TUNNEL VISION by Keith Lowe

TUNNEL VISION

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KIRKUS REVIEW

Newcomer Lowe emerges from the underneath England with a longish, lightish story of a man’s one-day journey across London by subway.

Andy is a Tube buff. He really likes it. But he can’t tell you why. Nor can he explain it to his fiancée Rachel. But, still, Andy buddies around with the likes of Rolf, a Tube freak more troglodyte than man. On the night before Andy’s wedding in Paris, Rolf tricks Andy into a bet: Can he do the whole Tube system in a set number of hours? And can he do it with most of his belongings and, yes, his very marriage on the line? He bloody well can! A bet’s a bet, so when Andy wakes up in the morning after the drunk that got him into this mess, all he can do is abandon his fiancée, pray she understands, and set off on his journey. And, joined almost at once by homeless Tube-denizen Brian, a journey it becomes. You wouldn’t think two men trying to catch trains could be much fun, but the story becomes the source of not a little tension. The men encounter derailments, suicides, stunning Italian beauties who may be spies from Rolf, and naked men. Whoa—the Tube is fun after all! Some of the underground details almost make you wish this had been done as nonfiction, but Andy’s not a bad guy, Rachel’s got a perfect body that is referred to many times, and Brian just keeps getting more interesting. Buried in this almost 400-page book is a perfectly reasonable 200-page travel story of friendship and modern quests.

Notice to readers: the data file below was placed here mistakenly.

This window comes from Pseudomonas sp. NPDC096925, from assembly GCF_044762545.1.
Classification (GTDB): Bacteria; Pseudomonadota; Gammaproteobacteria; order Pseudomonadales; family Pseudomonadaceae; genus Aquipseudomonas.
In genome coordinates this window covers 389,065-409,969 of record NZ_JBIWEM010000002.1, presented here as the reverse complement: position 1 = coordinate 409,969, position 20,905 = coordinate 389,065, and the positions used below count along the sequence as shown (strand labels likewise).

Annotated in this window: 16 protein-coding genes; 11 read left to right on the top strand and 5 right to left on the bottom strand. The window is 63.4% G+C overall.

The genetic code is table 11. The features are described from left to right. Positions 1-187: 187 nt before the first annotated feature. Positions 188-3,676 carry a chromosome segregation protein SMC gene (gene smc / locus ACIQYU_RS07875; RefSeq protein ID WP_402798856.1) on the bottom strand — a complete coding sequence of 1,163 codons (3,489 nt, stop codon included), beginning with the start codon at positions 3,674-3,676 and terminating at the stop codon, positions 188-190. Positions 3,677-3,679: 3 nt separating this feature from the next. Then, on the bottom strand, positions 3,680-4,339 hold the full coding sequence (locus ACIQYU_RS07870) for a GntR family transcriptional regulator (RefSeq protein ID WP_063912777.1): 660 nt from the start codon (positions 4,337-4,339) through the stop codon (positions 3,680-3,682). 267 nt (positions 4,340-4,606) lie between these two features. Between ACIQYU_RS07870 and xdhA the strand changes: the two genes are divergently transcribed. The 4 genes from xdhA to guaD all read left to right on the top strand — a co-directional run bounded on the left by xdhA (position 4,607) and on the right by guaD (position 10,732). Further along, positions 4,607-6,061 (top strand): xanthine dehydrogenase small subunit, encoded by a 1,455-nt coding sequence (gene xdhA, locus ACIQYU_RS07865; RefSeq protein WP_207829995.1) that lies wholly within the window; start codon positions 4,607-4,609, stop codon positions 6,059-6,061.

Aims low, but hits the mark precisely. Hugh Grant should watch the mail for this romantic comedy. It’s probably already on its way.

Pub Date: Oct. 9th, 2001
ISBN: 0-7434-2352-6
Page count: 370pp
Publisher: MTV/Pocket
Review Posted Online:
Kirkus Reviews Issue: Sept. 1st, 2001




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